As part of New York state’s Reforming the Energy Vision, Sealed is partnering with National Grid to test a proposal under which customers would pay zero up-front costs for residential energy efficiency measures.
In this podcast, Andy Frank, founder and president of Sealed, explains the idea, which has been available to commercial customers for some time, but has never been offered to residential customers.
By partnering with National Grid, Sealed hopes to make this vision a reality, Frank said.
“We’re partnering with National Grid to cover all the costs of projects, and have projects paid for in savings,” he explained. “Lots of different energy technologies will be installed at low or no costs, as opposed to people having to pay money up front, which often gets in the way of people moving forward with energy efficiency.”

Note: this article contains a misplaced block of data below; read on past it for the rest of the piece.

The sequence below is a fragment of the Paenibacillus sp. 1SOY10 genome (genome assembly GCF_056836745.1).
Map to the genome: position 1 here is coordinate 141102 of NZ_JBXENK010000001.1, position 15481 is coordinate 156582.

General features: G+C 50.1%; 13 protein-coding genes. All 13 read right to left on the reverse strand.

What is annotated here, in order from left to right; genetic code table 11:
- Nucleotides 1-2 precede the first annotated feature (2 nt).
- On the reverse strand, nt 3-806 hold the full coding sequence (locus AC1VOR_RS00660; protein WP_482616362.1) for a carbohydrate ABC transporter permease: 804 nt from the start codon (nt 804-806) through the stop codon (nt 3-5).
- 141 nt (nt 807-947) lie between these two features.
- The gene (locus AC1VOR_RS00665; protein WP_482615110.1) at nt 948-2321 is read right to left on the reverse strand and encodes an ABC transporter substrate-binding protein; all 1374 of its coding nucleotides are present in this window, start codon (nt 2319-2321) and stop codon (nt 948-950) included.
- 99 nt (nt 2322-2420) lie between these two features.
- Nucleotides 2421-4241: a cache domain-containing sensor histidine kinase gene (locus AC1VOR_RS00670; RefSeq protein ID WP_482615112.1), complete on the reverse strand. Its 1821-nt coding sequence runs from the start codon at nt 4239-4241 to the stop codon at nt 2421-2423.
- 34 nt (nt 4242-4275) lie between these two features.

He added, “What we found is that people prefer to pay out of savings, and National Grid will help us make that vision a reality.”
Under the state demonstration project, another company, Smarter Grid Solutions, will also show how technologies and new business models can provide benefits to utilities, third parties and customers.
“Through its Flexible Interconnect project, Smarter Grid Solutions’ Active Network Management (ANM) – a technology that increases the volume of energy being delivered by renewable and distributed energy resources through the existing grid – is being used, in coordination with Iberdrola USA, to integrate distributed energy resources (DER) and enable faster and cheaper connections,” said a press release from NYU Polytechnic School of Engineering, which is participating in the demonstration project.
“The companies we are incubating…will be an important part of the new energy economy that is being built in the State of New York; we are delighted that two of our companies, Sealed and Smarter Grid Solutions, have been chosen for the REV demonstration projects,” said Pat Sapinsley, managing director of cleantech initiatives at the NYU Polytechnic School of Engineering in the press release. “For many decades now, innovation in the utility sector has been stunted by the monopolistic nature of our rate-based system.”